Steed Malbranque’s non-existent ill son: who started the rumours?

Image: Addick-tedKevin

Let us be quite clear: whoever was responsible for the story that Steed Malbranque had retired from football because his young son had cancer – when, in fact, no such son and therefore no such illness-related decision exist – was either spectacularly misinformed, or downright nasty, or both.


This is what Steed’s London-based solicitors Thomas Cooper have said, reportedly on the instructions of his agent, Sebastien Boisseau:

“Steed has read with concern the recent stories currently circulating about him and his family. He would like to reassure all of his friends in England and throughout world football that these stories are wholly without foundation. Steed does not have a son and his immediate family are all in good health.

“Steed does not know the origin of these stories but would like to stress that they are without merit. He trusts that they will now cease immediately.”

From a number of sources, among them such footballers as Louis Saha, Joey Barton and Rio Ferdinand, had come expressions of sympathy and solidarity with Steed when the reported reason for his retirement from the game surfaced so soon after his transfer from SAFC to the Ligue 1 side Saint-Etienne. In a comment posted here, but which I have now removed, I endorsed the view of one St Etienne supporter who had said: “Family before everything.”

Ferdinand, who had used Twitter to voice his feelings, now says whoever started the false rumour is a “scumbag” and it is difficult to quarrel with that, unless it was the result of some innocent misunderstanding.

But where did the story start?

The website of Le Figaro loftily reports today that the report originated in Britain before being repeated in France.

It is true that some UK publications stated that Steed had given up football to care for this mythical sick son. An easy search this morning turned it up at a Manchester United fan site, in the Daily Mail and the Shields Gazette, the latter even adding the detail that the “son” was four years old.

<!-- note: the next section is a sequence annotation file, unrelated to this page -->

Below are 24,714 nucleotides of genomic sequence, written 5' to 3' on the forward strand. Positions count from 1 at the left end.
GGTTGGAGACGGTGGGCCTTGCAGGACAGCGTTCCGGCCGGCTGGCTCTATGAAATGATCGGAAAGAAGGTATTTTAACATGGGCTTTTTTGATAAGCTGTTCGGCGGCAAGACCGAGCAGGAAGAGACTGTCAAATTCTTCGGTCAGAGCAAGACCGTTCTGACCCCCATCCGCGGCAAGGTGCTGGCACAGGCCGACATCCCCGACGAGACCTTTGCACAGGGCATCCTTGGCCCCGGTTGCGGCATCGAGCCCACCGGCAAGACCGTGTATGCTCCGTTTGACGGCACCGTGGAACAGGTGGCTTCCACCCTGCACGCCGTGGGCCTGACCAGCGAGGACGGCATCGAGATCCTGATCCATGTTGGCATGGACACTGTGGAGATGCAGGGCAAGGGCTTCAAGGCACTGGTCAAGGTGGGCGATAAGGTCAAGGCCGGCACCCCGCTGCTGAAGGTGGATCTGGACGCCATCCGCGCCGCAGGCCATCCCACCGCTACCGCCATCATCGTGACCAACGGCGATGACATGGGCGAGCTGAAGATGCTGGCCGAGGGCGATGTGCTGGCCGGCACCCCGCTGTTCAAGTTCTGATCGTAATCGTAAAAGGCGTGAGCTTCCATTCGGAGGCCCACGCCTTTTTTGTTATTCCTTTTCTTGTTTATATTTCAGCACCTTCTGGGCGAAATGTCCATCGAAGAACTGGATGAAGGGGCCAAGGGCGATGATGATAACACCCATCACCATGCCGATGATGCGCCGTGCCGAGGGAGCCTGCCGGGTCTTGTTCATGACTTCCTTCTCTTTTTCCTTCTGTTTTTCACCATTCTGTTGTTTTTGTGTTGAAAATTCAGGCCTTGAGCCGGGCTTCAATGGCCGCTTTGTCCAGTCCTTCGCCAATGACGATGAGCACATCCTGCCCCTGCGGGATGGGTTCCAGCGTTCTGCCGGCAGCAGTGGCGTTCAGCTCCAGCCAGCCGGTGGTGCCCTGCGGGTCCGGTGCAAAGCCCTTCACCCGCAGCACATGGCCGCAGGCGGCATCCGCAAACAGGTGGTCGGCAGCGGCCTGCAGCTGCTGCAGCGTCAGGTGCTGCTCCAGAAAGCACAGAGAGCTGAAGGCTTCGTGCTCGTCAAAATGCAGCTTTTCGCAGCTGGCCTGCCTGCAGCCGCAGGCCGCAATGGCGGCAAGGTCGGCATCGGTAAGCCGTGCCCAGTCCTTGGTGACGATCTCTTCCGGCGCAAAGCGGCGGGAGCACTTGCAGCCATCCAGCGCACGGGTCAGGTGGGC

But that makes it sound like something new, a baseless story from the last two or three days with no provenance in France. Think again.

My own first sightings of the cancer story were at a St Etienne fan site, envertetcontretous.fr (in green and against all) and other French football sites. And that was on the morning of August 30, ie last Tuesday, before any such reference had appeared in a British newspaper or online source.

I had already seen and reported on the comments attributed to the team coach, Christophe Galtier, after his meeting with Steed three days earlier, ie the eve of a match at Sochaux.

This is how that, ahead of the erroneous explanation, appeared at Salut! Sunderland:

He said he would not be making the journey with the squad. Galtier says Steed did not specifically say he was abandoning the game – “it wasn’t exactly what he told me but he is leaning towards it; it’s not impossible but you have to ask him the question. In any case I noticed a troubled young man and I am worried for him.”

Overnight from Aug 29 to Aug 30, a fellow subscriber to the Blackcats list said during a discussion of Steed’s surprising decision that he understood “it’s a serious health problem with one of his sons”. Soon afterwards I saw the French supporters’ references on their fan sites. Did the rumour therefore start in France and spread, or did it appear first on a British fan site before making it across the Channel?

Update: my electronic correspondent at Blackcats, who is French-speaking, now says he also saw it on a St Etienne fan site. We probably read the same message. Did a French journalist do the same – and quickly put out the story without verifying it, as if a supporter’s comment could be taken to be the absolute truth? And if so, was the story then picked up by agencies and other websites and eventually find its way across the Channel?

In any event, by the end of last week, the story had appeared in French newspapers and on general football sites including 10 Sport, foot01 and a football blog of Le Parisien.